Intel adds 'retro scaling' to Ice Lake CPUs to make pixel-art games look more crisp on modern displays

You asked, Intel answered.

Credit: Intel

Retro-gaming enthusiasts just received a big gift from Intel, but you’re going to need some new hardware to take advantage of it. Over the holiday weekend, the company’s graphics division released beta drivers that enable integer-scaling support in its newly released “Ice Lake” 10th-gen Core mobile processors.

Intel’s Ice Lake chips put the pedal to the metal when it comes to graphics performance, but integer scaling makes games with limited resolution options look better on modern displays. Upscaling retro games—or retro-styled games with fixed resolutions, like FTL—can result in soft, blurry images when they’re processed using traditional scaling methods. Intel’s driver adds the company’s new “retro-scaling” feature, which offers both true integer scaling as well as “nearest-neighbor interpolation” to crisp up your image on modern displays.

The driver’s release notes detail the settings activating each option in the Intel Graphics Command Center, and the pros and cons of both integer scaling and NN interpolation:

intel integer scaling gcc Intel
Off: This applies standard display scaling, which can make pixel-art graphics look “fuzzy” on modern displays.
Fixed Width: This is what is commonly referred to as “integer scaling” and will deliver optimal sharpness but may lead to sub-optimal display area utilization when there is a mismatch between the aspect ratios of the game content and the display.
Scaled Width: This is known as “nearest-neighbor interpolation” and delivers similar benefits to the Fixed Width option, but in instances where the display’s aspect ratio and the game content do not match, this will scale the content to better utilize display area. This setting may introduce slight distortions in such scenarios due to the application of fractional scaling.

If you’re a retro-gaming or image-scaling geek, you can find a lot more details in the integer scaling support primer that Intel released in mid-July.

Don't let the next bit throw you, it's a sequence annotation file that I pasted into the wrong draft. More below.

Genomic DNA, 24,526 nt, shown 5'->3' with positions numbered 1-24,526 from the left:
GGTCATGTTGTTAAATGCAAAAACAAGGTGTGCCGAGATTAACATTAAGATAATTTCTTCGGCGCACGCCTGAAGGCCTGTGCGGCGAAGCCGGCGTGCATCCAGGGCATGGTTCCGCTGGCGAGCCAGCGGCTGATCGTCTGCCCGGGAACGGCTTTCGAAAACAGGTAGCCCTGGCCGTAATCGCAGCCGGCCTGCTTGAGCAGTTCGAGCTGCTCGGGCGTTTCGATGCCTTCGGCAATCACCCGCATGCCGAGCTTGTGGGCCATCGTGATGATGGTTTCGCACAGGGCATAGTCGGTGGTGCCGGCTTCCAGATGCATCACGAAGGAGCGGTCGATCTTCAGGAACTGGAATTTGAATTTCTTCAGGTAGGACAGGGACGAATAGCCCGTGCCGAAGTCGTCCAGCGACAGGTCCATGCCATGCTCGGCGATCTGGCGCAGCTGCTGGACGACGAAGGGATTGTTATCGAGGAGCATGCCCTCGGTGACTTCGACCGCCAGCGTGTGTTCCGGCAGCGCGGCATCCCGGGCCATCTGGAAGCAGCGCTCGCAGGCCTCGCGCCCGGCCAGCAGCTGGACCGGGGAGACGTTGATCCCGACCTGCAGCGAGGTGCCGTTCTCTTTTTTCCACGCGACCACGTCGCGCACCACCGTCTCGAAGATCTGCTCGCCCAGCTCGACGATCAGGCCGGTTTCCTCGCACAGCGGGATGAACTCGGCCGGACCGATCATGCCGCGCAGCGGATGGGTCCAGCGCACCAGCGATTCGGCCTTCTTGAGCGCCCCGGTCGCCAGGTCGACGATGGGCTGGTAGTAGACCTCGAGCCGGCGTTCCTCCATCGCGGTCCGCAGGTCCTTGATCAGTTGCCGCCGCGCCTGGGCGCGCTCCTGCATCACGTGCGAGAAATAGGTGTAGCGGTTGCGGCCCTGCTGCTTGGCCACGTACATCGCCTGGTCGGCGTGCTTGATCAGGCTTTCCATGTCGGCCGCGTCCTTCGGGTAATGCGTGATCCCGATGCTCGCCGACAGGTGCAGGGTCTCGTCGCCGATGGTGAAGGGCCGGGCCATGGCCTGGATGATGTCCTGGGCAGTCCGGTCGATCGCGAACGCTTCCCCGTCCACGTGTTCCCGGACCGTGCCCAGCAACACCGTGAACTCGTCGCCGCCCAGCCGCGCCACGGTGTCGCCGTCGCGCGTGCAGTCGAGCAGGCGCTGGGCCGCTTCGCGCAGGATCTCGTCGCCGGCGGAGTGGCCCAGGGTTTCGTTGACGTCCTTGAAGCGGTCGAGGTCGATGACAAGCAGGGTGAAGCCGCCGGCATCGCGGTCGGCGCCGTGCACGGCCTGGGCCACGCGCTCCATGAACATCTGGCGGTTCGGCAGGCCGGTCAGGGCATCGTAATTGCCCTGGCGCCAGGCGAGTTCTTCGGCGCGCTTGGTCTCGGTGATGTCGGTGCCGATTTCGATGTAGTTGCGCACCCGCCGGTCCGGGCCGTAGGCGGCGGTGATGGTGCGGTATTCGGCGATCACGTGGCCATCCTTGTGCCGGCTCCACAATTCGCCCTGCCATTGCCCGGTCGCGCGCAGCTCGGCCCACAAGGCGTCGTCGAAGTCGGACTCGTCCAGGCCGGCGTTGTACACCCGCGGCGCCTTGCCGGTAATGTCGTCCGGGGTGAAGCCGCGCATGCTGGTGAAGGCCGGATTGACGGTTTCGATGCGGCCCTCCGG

Mid-July was when Intel graphics and software VP Lisa Pearce vowed to bring integer scaling to the company’s hardware. Retro-gaming enthusiasts had begged Nvidia and AMD to support integer scaling for years prior to Pearce’s promise, but those pleas fell on deaf ears. A mere two weeks ago, however, Nvidia added integer scaling to its GPUs as well as part of a massive Gamescom driver. That gave Nvidia bragging rights as the first major graphics provider to unlock the feature, but it’s hard to imagine that it would’ve been unlocked unless Intel signed up first.

Don’t hold out hope for integer scaling coming to older graphics chips, though. Pearce said that sadly, the Gen9 graphics found in Intel CPUs prior to the new Ice Lake chips can’t support the technology, and Nvidia’s implemention was similarly limited to current-gen “Turing” GeForce graphics cards as well. AMD’s Radeon Technologies Group has yet to announce any plans to support the feature.

You’ll find the modern Turing-based GPUs we recommend in our roundup of the best graphics cards for PC gaming. All recommended Nvidia GeForce GPUs are built using the Turing architecture at this point. Ice Lake-equipped laptops like the new Dell XPS 13 2-in-1 are still slowly trickling out at this point, but any notebook equipped with the following 10th-gen Core Ice Lake CPUs should support integer scaling:

  • Intel Core i3-1000G1
  • Intel Core i3-1000G4
  • Intel Core i3-1005G1
  • Intel Core i5-1030G4
  • Intel Core i5-1030G7
  • Intel Core i5-1035G1
  • Intel Core i5-1035G4
  • Intel Core i5-1035G7
  • Intel Core i7-1060G7
  • Intel Core i7-1065G7

“Comet Lake” processors built using the 14nm manufacturing process were not listed as compatible with integer scaling. Only 10nm Ice Lake CPUs can take advantage of the feature—but both Ice Lake and Comet Lake are sold under the same “10th-gen Core” branding. If Intel’s new retro-scaling feature is a must-have feature for you, be sure to check the processor type carefully.

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Brad Chacos

Brad Chacos

PC World (US online)
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